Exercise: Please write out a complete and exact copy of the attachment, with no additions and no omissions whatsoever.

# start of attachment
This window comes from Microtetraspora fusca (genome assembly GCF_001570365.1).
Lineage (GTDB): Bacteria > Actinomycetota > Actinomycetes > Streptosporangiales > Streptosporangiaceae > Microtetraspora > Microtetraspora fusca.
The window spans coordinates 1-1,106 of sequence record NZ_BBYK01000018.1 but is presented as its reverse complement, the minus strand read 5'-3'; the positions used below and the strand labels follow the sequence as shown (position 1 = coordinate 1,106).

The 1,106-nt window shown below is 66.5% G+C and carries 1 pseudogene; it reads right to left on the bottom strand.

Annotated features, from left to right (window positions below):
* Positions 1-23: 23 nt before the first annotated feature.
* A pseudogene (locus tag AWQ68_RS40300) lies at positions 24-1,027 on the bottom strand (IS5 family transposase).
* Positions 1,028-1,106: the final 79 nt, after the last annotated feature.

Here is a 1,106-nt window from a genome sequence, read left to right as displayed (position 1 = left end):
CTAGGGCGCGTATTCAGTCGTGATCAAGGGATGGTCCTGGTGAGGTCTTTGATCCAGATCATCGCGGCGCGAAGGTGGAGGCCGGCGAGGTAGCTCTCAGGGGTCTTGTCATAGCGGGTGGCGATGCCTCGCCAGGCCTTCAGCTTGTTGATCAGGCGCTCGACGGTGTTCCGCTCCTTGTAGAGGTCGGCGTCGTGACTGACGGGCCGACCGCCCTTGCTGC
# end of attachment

This window comes from Microtetraspora fusca (genome assembly GCF_001570365.1).
Lineage (GTDB): Bacteria > Actinomycetota > Actinomycetes > Streptosporangiales > Streptosporangiaceae > Microtetraspora > Microtetraspora fusca.
The window spans coordinates 1-1,106 of sequence record NZ_BBYK01000018.1 but is presented as its reverse complement, the minus strand read 5'-3'; the positions used below and the strand labels follow the sequence as shown (position 1 = coordinate 1,106).

The 1,106-nt window shown below is 66.5% G+C and carries 1 pseudogene; it reads right to left on the bottom strand.

Annotated features, from left to right (window positions below):
* Positions 1-23: 23 nt before the first annotated feature.
* A pseudogene (locus tag AWQ68_RS40300) lies at positions 24-1,027 on the bottom strand (IS5 family transposase).
* Positions 1,028-1,106: the final 79 nt, after the last annotated feature.

Here is a 1,106-nt window from a genome sequence, read left to right as displayed (position 1 = left end):
CTAGGGCGCGTATTCAGTCGTGATCAAGGGATGGTCCTGGTGAGGTCTTTGATCCAGATCATCGCGGCGCGAAGGTGGAGGCCGGCGAGGTAGCTCTCAGGGGTCTTGTCATAGCGGGTGGCGATGCCTCGCCAGGCCTTCAGCTTGTTGATCAGGCGCTCGACGGTGTTCCGCTCCTTGTAGAGGTCGGCGTCGTGACTGACGGGCCGACCGCCCTTGCTGC